Fig. 148 introduces us to another tendency of fourth century art. The group represents Eirene and Plutus (Peace and Plenty). It is in all probability a copy of a bronze work by Cephisodotus, which stood in Athens and was set up, it is conjectured, soon after 375, the year in which the worship of Eirene was officially established in Athens. The head of the child is antique, but does not belong to the figure; copies of the child with the true head exist in Athens and Dresden. The principal modern parts are: the right arm of the goddess (which should hold a scepter), her left hand with the vase, and both arms of the child; in place of the vase there should be a small horn of plenty, resting on the child’s left arm. The sentiment of this group is such as we have not met before. The tenderness expressed by Eirene’s posture is as characteristic of the new era as the intensity of look in the head from Tegea.
Cephisodotus was probably a near relative of a much greater sculptor, Praxiteles, perhaps his father. Praxiteles is better known to us than any other Greek artist. For we have, to begin with, one authenticated original statue from his hand, besides three fourths of a bas-relief probably executed under his direction. In the second place, we can gather from our literary sources a catalogue of toward fifty of his works, a larger list than can be made out for any other sculptor. Moreover, of several pieces we get really enlightening descriptions, and there are in addition one or two valuable general comments on his style. Finally two of his statues that are mentioned in literature can be identified with sufficient certainty in copies. The basis of judgment is thus wide enough to warrant us in bringing numerous other works into relation with him.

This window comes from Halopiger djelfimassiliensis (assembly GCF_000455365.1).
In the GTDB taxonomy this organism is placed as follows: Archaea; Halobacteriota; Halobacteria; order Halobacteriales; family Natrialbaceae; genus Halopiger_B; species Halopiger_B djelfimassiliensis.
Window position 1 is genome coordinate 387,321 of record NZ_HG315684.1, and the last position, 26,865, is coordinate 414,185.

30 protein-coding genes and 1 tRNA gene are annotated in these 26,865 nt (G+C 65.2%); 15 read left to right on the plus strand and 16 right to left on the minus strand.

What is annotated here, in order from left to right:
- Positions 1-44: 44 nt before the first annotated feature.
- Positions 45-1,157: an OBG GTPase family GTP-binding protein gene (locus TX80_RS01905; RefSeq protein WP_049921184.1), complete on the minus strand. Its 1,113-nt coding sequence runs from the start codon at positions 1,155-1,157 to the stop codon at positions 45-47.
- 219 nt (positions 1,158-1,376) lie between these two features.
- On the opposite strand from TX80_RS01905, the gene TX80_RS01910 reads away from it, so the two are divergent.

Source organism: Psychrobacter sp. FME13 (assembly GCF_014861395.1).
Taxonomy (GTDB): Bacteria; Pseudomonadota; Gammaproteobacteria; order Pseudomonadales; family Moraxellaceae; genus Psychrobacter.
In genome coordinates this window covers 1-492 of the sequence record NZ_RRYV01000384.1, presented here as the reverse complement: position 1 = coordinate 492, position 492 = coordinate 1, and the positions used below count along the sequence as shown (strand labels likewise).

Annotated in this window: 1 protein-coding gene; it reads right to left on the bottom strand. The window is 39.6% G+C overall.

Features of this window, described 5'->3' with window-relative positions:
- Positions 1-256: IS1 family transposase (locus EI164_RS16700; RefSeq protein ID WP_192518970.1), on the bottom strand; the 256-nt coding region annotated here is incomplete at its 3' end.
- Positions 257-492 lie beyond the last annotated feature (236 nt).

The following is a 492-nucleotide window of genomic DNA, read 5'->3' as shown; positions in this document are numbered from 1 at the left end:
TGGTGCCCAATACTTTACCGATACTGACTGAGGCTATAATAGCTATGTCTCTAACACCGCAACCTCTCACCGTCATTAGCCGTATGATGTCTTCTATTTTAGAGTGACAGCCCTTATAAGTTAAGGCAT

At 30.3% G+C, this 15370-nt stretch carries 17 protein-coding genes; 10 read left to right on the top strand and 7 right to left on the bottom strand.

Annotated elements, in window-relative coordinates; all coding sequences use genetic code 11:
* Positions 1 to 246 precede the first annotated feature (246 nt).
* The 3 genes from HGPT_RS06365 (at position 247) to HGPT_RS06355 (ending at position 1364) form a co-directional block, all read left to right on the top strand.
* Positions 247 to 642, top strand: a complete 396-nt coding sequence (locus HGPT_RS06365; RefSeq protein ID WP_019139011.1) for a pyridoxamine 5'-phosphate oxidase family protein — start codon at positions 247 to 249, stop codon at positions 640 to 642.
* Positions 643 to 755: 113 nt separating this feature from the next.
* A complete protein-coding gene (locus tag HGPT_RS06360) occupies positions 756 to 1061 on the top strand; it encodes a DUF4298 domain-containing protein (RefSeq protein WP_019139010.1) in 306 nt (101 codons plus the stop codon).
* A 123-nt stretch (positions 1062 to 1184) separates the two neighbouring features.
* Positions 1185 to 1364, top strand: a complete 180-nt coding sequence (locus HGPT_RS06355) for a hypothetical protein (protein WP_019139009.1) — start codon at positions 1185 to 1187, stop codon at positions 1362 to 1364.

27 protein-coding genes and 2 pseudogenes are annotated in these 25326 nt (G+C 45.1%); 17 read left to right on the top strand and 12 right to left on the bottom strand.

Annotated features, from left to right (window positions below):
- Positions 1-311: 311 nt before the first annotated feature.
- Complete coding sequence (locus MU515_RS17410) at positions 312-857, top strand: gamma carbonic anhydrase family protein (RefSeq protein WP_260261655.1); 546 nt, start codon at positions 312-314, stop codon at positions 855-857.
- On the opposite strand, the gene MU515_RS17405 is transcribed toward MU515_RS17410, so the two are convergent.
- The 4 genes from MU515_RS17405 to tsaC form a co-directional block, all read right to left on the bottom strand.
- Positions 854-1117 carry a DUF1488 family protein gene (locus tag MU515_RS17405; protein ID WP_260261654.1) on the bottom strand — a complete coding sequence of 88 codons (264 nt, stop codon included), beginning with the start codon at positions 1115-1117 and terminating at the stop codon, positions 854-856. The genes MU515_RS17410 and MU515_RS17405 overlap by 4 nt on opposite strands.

About his life, however, we know, as in other cases, next to nothing. He was an Athenian and must have been somewhere near the age of Scopas, though seemingly rather younger. Pliny gives the hundred and fourth Olympiad (370-66) as the date at which he flourished, but this was probably about the beginning of his artistic career. Only one anecdote is told of him which is worth repeating here. When asked what ones among his marble statues he rated highest he answered that those which Nicias had tinted were the best. Nicias was an eminent painter of the period (see page 282, foot note).